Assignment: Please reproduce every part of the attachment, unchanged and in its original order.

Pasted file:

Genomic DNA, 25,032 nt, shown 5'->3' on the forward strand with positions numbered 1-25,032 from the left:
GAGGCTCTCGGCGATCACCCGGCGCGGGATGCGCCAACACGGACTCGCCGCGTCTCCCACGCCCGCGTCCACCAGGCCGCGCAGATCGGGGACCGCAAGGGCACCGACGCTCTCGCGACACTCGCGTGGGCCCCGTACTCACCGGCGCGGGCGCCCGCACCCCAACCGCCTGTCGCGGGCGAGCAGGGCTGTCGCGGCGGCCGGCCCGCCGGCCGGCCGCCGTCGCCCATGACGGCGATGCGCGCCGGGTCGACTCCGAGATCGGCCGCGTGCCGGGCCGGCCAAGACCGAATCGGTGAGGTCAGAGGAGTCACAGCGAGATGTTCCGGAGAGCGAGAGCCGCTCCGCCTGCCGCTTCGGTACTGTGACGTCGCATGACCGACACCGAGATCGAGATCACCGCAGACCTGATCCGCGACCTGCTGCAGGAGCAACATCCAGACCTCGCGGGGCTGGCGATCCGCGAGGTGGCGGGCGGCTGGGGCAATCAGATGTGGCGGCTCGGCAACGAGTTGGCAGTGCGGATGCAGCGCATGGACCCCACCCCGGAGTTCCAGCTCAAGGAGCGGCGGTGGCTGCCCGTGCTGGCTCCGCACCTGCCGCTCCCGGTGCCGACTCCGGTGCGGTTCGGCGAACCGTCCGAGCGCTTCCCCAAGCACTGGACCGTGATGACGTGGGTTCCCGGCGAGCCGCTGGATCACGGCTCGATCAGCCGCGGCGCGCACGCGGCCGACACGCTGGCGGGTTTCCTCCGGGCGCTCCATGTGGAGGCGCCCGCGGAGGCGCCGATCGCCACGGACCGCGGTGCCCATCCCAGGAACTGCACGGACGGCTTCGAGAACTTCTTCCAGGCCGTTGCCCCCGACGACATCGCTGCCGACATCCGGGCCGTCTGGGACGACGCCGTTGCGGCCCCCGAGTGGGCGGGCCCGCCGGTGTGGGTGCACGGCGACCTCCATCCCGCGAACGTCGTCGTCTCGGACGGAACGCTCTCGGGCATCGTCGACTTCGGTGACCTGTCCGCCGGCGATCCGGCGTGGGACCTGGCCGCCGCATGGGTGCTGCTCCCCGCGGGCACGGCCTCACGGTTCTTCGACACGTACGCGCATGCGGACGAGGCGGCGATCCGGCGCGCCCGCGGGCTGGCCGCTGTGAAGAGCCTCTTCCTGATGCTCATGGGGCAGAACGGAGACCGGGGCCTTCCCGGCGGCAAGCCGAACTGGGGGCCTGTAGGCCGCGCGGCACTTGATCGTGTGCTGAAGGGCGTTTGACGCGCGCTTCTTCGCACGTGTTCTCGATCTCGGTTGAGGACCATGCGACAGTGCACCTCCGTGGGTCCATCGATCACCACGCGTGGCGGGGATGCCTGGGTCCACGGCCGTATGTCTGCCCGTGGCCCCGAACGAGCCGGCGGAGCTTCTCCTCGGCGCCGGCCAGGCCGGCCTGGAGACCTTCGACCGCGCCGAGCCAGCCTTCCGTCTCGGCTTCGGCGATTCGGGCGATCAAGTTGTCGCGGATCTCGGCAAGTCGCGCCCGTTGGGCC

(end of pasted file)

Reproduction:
Genomic DNA, 25,032 nt, shown 5'->3' on the forward strand with positions numbered 1-25,032 from the left:
GAGGCTCTCGGCGATCACCCGGCGCGGGATGCGCCAACACGGACTCGCCGCGTCTCCCACGCCCGCGTCCACCAGGCCGCGCAGATCGGGGACCGCAAGGGCACCGACGCTCTCGCGACACTCGCGTGGGCCCCGTACTCACCGGCGCGGGCGCCCGCACCCCAACCGCCTGTCGCGGGCGAGCAGGGCTGTCGCGGCGGCCGGCCCGCCGGCCGGCCGCCGTCGCCCATGACGGCGATGCGCGCCGGGTCGACTCCGAGATCGGCCGCGTGCCGGGCCGGCCAAGACCGAATCGGTGAGGTCAGAGGAGTCACAGCGAGATGTTCCGGAGAGCGAGAGCCGCTCCGCCTGCCGCTTCGGTACTGTGACGTCGCATGACCGACACCGAGATCGAGATCACCGCAGACCTGATCCGCGACCTGCTGCAGGAGCAACATCCAGACCTCGCGGGGCTGGCGATCCGCGAGGTGGCGGGCGGCTGGGGCAATCAGATGTGGCGGCTCGGCAACGAGTTGGCAGTGCGGATGCAGCGCATGGACCCCACCCCGGAGTTCCAGCTCAAGGAGCGGCGGTGGCTGCCCGTGCTGGCTCCGCACCTGCCGCTCCCGGTGCCGACTCCGGTGCGGTTCGGCGAACCGTCCGAGCGCTTCCCCAAGCACTGGACCGTGATGACGTGGGTTCCCGGCGAGCCGCTGGATCACGGCTCGATCAGCCGCGGCGCGCACGCGGCCGACACGCTGGCGGGTTTCCTCCGGGCGCTCCATGTGGAGGCGCCCGCGGAGGCGCCGATCGCCACGGACCGCGGTGCCCATCCCAGGAACTGCACGGACGGCTTCGAGAACTTCTTCCAGGCCGTTGCCCCCGACGACATCGCTGCCGACATCCGGGCCGTCTGGGACGACGCCGTTGCGGCCCCCGAGTGGGCGGGCCCGCCGGTGTGGGTGCACGGCGACCTCCATCCCGCGAACGTCGTCGTCTCGGACGGAACGCTCTCGGGCATCGTCGACTTCGGTGACCTGTCCGCCGGCGATCCGGCGTGGGACCTGGCCGCCGCATGGGTGCTGCTCCCCGCGGGCACGGCCTCACGGTTCTTCGACACGTACGCGCATGCGGACGAGGCGGCGATCCGGCGCGCCCGCGGGCTGGCCGCTGTGAAGAGCCTCTTCCTGATGCTCATGGGGCAGAACGGAGACCGGGGCCTTCCCGGCGGCAAGCCGAACTGGGGGCCTGTAGGCCGCGCGGCACTTGATCGTGTGCTGAAGGGCGTTTGACGCGCGCTTCTTCGCACGTGTTCTCGATCTCGGTTGAGGACCATGCGACAGTGCACCTCCGTGGGTCCATCGATCACCACGCGTGGCGGGGATGCCTGGGTCCACGGCCGTATGTCTGCCCGTGGCCCCGAACGAGCCGGCGGAGCTTCTCCTCGGCGCCGGCCAGGCCGGCCTGGAGACCTTCGACCGCGCCGAGCCAGCCTTCCGTCTCGGCTTCGGCGATTCGGGCGATCAAGTTGTCGCGGATCTCGGCAAGTCGCGCCCGTTGGGCC